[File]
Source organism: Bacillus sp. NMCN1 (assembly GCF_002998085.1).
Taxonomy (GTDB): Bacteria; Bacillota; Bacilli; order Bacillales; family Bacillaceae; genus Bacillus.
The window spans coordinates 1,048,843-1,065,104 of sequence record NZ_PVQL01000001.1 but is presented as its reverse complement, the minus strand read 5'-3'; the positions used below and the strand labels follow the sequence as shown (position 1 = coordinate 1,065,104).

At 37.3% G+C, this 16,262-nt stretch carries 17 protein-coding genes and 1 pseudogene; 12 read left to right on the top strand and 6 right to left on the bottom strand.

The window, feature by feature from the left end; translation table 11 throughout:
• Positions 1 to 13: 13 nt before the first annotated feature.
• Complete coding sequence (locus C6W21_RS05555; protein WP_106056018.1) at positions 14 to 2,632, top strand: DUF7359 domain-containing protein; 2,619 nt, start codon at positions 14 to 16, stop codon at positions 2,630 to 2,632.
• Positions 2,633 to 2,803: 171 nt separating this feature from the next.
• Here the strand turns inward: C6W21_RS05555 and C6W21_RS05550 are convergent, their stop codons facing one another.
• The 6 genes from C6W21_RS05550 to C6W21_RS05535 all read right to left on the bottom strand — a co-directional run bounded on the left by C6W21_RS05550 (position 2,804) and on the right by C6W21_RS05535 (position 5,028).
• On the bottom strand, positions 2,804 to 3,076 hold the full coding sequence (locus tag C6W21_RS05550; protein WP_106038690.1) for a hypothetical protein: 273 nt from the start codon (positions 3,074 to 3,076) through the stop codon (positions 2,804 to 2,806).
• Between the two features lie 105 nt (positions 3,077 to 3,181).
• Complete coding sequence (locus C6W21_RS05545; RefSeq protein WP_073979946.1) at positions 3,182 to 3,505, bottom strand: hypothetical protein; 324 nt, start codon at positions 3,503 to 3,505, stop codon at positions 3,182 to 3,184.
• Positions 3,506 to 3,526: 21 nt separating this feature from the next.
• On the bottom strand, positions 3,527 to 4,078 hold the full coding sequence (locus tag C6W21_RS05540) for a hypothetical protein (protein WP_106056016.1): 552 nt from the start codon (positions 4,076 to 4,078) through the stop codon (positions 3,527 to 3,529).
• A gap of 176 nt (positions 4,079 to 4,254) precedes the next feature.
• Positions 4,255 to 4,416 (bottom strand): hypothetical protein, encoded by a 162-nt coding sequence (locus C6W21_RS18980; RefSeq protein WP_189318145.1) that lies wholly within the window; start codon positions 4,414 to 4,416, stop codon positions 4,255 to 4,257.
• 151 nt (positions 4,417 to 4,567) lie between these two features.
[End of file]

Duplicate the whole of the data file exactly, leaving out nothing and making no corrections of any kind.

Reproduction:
Source organism: Bacillus sp. NMCN1 (assembly GCF_002998085.1).
Taxonomy (GTDB): Bacteria; Bacillota; Bacilli; order Bacillales; family Bacillaceae; genus Bacillus.
The window spans coordinates 1,048,843-1,065,104 of sequence record NZ_PVQL01000001.1 but is presented as its reverse complement, the minus strand read 5'-3'; the positions used below and the strand labels follow the sequence as shown (position 1 = coordinate 1,065,104).

At 37.3% G+C, this 16,262-nt stretch carries 17 protein-coding genes and 1 pseudogene; 12 read left to right on the top strand and 6 right to left on the bottom strand.

The window, feature by feature from the left end; translation table 11 throughout:
• Positions 1 to 13: 13 nt before the first annotated feature.
• Complete coding sequence (locus C6W21_RS05555; protein WP_106056018.1) at positions 14 to 2,632, top strand: DUF7359 domain-containing protein; 2,619 nt, start codon at positions 14 to 16, stop codon at positions 2,630 to 2,632.
• Positions 2,633 to 2,803: 171 nt separating this feature from the next.
• Here the strand turns inward: C6W21_RS05555 and C6W21_RS05550 are convergent, their stop codons facing one another.
• The 6 genes from C6W21_RS05550 to C6W21_RS05535 all read right to left on the bottom strand — a co-directional run bounded on the left by C6W21_RS05550 (position 2,804) and on the right by C6W21_RS05535 (position 5,028).
• On the bottom strand, positions 2,804 to 3,076 hold the full coding sequence (locus tag C6W21_RS05550; protein WP_106038690.1) for a hypothetical protein: 273 nt from the start codon (positions 3,074 to 3,076) through the stop codon (positions 2,804 to 2,806).
• Between the two features lie 105 nt (positions 3,077 to 3,181).
• Complete coding sequence (locus C6W21_RS05545; RefSeq protein WP_073979946.1) at positions 3,182 to 3,505, bottom strand: hypothetical protein; 324 nt, start codon at positions 3,503 to 3,505, stop codon at positions 3,182 to 3,184.
• Positions 3,506 to 3,526: 21 nt separating this feature from the next.
• On the bottom strand, positions 3,527 to 4,078 hold the full coding sequence (locus tag C6W21_RS05540) for a hypothetical protein (protein WP_106056016.1): 552 nt from the start codon (positions 4,076 to 4,078) through the stop codon (positions 3,527 to 3,529).
• A gap of 176 nt (positions 4,079 to 4,254) precedes the next feature.
• Positions 4,255 to 4,416 (bottom strand): hypothetical protein, encoded by a 162-nt coding sequence (locus C6W21_RS18980; RefSeq protein WP_189318145.1) that lies wholly within the window; start codon positions 4,414 to 4,416, stop codon positions 4,255 to 4,257.
• 151 nt (positions 4,417 to 4,567) lie between these two features.